So, how do we fix healthcare?
Building them bridges and getting on the same level baby
Oh hey friend!
Welcome to today’s edition of…
“Questions I’m asked but far too lazy to answer… So instead write a blog post”
After the question of “What are the biggest blockers in health tech and innovation”. What usually follows is the far more practical… “So then, how can we fix this?”
And the answer, comes in the form of the beautiful architectural delights of…
To connect anything, and everything really.
The right people. Resources. Organisations. Concepts. Dots. Skills. Data. Capital…
But, don’t underestimate this seemingly “easy” solution.
It’s actually hard AF and deceptively devilish artform. Requiring some unique skillsets. And… actual collaboration.
So, then, where do these bridges need to be built? A short list…
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One of the first pieces I ever published was “We have a communication problem” - on how, given the many complicated parts and stakeholders in healthcare, one of the biggest barriers comes back to basic communication.
And, it’s still 100% true. This is the first, and biggest barrier to almost any change.
If no one understands each other and is speaking different languages (without translators) - what hope in hell do we have of any understanding or progress?
How do we overcome this? More education, conversations and collaborations. And, by having the willingness to put yourself in others’ shoes, understand where they are coming from then communicate and act accordingly.
TLDR - we need some education and translation services
2) Actual Collaboration & Inclusion
Collaboration between different groups, and stakeholders, seems to be the missing piece in healthcare. It’s preached, but never really practised. At least - in the true sense.
the situation of two or more people working together to create or achieve the same thing
It does not mean just imposing what you think should be done, or what is most convenient for you - and expecting others to go along with it. Or for it to be sufficient. That dear friends is called dictatorship. Yet too often how things play out in health - given the long-standing paternal style of operating. But this needs to change.
Patients + Professionals
Public + Institutions
Professionals + Administrators
Professionals + Health IT
Providers + Innovators
Regulatory bodys and, well everyone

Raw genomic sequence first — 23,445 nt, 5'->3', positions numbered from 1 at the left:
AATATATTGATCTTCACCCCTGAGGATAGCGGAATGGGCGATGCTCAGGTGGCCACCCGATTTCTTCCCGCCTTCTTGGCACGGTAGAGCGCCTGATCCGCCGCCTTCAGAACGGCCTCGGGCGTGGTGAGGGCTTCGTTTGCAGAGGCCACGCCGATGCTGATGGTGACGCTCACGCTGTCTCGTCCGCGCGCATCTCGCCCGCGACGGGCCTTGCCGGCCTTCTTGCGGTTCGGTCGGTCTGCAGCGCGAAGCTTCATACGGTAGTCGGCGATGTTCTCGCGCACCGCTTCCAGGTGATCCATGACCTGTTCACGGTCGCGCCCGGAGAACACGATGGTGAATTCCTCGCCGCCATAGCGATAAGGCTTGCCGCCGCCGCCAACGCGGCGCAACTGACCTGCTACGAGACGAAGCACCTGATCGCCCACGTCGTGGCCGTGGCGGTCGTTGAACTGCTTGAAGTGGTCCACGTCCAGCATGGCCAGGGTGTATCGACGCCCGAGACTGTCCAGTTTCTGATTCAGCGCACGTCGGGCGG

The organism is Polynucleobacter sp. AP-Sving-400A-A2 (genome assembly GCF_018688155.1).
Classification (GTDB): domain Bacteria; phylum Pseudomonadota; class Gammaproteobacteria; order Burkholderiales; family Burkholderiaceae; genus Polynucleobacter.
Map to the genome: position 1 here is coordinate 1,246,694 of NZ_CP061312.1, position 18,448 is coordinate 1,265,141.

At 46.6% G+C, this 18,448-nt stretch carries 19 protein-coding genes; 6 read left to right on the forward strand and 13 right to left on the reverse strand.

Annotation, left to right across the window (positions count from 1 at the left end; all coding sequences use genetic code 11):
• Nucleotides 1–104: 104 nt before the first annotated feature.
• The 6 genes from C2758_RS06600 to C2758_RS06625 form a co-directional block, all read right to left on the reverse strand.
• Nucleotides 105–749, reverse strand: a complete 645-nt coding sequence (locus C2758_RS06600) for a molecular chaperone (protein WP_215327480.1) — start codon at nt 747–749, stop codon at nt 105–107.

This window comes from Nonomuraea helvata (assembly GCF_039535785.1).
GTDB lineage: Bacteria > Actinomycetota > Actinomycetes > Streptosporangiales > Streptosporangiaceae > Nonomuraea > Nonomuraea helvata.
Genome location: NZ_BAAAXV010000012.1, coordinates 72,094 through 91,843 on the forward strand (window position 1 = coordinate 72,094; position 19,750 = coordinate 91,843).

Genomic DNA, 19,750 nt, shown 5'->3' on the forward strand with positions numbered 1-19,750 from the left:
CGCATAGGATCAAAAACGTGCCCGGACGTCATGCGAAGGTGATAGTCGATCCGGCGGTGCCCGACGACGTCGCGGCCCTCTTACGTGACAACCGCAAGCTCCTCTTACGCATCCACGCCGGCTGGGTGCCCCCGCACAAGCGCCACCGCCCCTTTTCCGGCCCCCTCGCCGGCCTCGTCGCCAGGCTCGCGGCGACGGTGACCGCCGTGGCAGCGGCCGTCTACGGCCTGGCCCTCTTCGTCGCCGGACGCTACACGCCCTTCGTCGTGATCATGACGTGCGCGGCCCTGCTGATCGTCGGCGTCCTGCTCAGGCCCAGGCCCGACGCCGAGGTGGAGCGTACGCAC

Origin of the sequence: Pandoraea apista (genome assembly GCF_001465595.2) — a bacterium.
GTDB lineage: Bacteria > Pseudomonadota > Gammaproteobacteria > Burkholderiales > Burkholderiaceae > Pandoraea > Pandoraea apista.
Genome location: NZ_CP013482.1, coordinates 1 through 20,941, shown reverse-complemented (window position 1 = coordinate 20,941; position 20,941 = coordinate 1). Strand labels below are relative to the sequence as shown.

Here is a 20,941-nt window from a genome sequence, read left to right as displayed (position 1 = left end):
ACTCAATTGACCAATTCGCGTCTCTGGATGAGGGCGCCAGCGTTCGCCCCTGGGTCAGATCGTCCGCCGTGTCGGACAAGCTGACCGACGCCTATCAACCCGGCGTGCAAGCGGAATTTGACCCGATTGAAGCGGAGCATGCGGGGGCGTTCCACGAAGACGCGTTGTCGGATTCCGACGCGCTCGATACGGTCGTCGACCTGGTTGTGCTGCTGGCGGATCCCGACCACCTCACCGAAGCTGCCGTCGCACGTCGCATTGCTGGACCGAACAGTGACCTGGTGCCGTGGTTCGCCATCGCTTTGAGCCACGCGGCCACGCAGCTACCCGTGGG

To name a few…
By enabling pathways for collaboration, or at least opening a doorway for conversations, this lays the foundations for solid relationships, and you got it - the most needed, yet seemingly lacking thing in health care… Trust.
Health is highly sensitive and personal. So to succeed, a solid foundation of trust is non-negotiable
Yet healthcare seems to have largely lost it. With public faith in institutions at all-time lows after a few too many burns.
Those within it often default to “do not trust” - whether that’s systems, patients, businesses or other professionals…
It seems to be guilty until proven innocent. Yes, there needs to be guardrails and check points - but things like acting like patients don’t know their own bodies. Or physicians know their departments. Isn’t a great start.
How do we overcome this? Deja vu… conversations, collaboration, actually including and, trusting people with information and decisions.
Sometimes, you have to give a little, to get a little. And this stalemate has to stop.
How do you empower people and help them solve problems? Education.
Right now, there’s endless tech & solutions floating around - but the reality is, until everyone has the skillsets needed to
1) understand why it’s necessary
2) access them
3) know how to use them…
It’s kind of redundant.
This is why education, across all roles, industries and demographics is essential.
Education for basic tech, digital literacy and innovation digital needs to become a part of the basic training for all organisations. And will help catapult the whole industry forward.
5) Policy & Set Standards